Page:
Partners in Duluth


  Sigurd Haller
  Master of Social Work
  Licensed Independent Clinical Social Worker
  Master of Arts in Geography
  Licensed Indep. Clinical Social Worker
  Woodland Hills
  Residental Treatment Center

Sigurd works at Woodland Hills Residental Treatment Center ( as a clinical therapist with juvenile justice adolescents, also known as at-risk children, and their families, for the past 12 years. Children in the juvenile justice system have been adjudicated of a crime, missed too much school also known as truancy, run away from home, or have violated their probation. Many of these children use illegal drugs and have mental health issues, such as, for example, post traumatic stress disorder or reactive attachment disorder. Sigurd is trained in and utilizes Trauma Focused – Cognitive Behavioral Therapy in his work. Professional interests include exploring for best practices related to trauma and resilience in children and families. Trauma related to the witnessing of community violence, domestic violence, and refugee experiences. Also historical trauma within families passed from generation to generation, and how the children are impacted by this. Resilience is the ability of the child to adapt well to trauma, tragedy, or adversity.

The typical age of children male and female that Sigurd works with is 13-19 years old, and they are residents of Woodland Hills for generally 7-12 months. The children are from the State of Minnesota and are Caucasian, African American, Native American, Asian, Hispanic, or two or more mixed races. Many of the children have negatively-minded male role models, or zero male involvement in their lives. The children Sigurd provides therapy for have experienced violence and trauma in the form of being physically assaulted, been stabbed or shot, or have witnessed these things happening to others. Many children have witnessed family members or friends being killed. The childen and their families tend to be economically and socially oppressed, and even repressed at times due to their circumstances. Also, the children are significantly behind in their educational development. Children typically return to a dsyfunctional family or chaotic community environment when they leave Woodland Hills, or sometimes both, and they must use their learned coping skills to avoid reverting to their antisocial or self-destructive behaviors. Outside of work, Sigurd enjoys spending time with family and friends, hiking, and generally being outdoors.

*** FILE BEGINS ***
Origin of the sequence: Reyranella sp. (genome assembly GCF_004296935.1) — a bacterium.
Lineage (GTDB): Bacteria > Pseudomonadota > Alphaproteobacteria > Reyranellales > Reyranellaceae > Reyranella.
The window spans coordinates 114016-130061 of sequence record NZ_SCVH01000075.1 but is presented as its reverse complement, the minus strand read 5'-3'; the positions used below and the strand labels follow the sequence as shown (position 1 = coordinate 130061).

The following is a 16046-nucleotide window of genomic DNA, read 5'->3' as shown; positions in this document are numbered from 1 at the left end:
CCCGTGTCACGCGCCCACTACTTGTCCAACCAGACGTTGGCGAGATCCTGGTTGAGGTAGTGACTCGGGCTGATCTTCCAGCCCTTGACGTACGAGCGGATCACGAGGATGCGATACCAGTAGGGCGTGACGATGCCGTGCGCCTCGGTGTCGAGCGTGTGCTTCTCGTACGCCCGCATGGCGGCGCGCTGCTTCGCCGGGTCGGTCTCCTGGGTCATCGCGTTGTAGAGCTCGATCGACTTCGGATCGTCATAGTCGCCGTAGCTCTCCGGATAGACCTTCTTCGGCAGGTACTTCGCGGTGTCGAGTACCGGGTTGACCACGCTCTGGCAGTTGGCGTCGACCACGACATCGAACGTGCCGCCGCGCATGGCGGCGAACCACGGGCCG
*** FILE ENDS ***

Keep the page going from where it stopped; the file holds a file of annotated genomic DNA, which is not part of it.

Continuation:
What Sigurd would like to learn from our Peer to Peer colleagues:
Sigurd would like to learn new and innovative ways in working with at-risk children and families, particularly with teaching families to communicate productively among each member. Sigurd would also like to learn ways of healing the dysfunction in children and families caused by trauma. Could we jointly propose new methods of early intervention for at-risk children and dysfunctional families in Petrozavodsk, that would also work in Duluth?
Sigurd would like to learn about children and how they are assisted at children's homes in Petrozavodsk or with foster families—or with their transition back to birth parent or parents, or to a new home, from an institutional setting. What happens to neglected children, those exposed to negative and harmful behavior by parents or adults, or children in the criminal environment, and how do they cope with the trauma memories and moving on with their lives? What happens to childen in the criminal system in Petrozavodsk—do they recieve education, mental health treatment, or jail? Do social workers practice psychotherapy with children in Petrozavodsk, and if so, how is it accessed by families and children and what types of theraputic interventions are used by the therapist? What types of trauma do children experience in Petrozavodsk?
How are programs for children and families managed in Petrozavodsk if there are scarce funding resources? Do organizations or individuals apply for monetary grants, ask for monetary donations, and seek volunteers? How do social workers and psychotherapists in Petrozavodsk take care of their own well-being (self-care) and mental health when working with at-risk children and trauma? What types of best practices do therapists in Petrozavodsk utilize to instill hope and postive change in children? Do children return to homes where the family remains dysfunctional, and if so, what are the interventions utilized and the outcomes? How do social workers in Petrozavodsk disrupt the cycle of dysfunctionality with familes? What are the barriers, such as social stereotypes, if any, in Petrozavodsk, and how are they overcome for dysfunctional families and at-risk children? How do social workers in Petrozavodsk best enagage dysfunctional families who are unable or unwilling to work on the problems related to parenthood and raising children?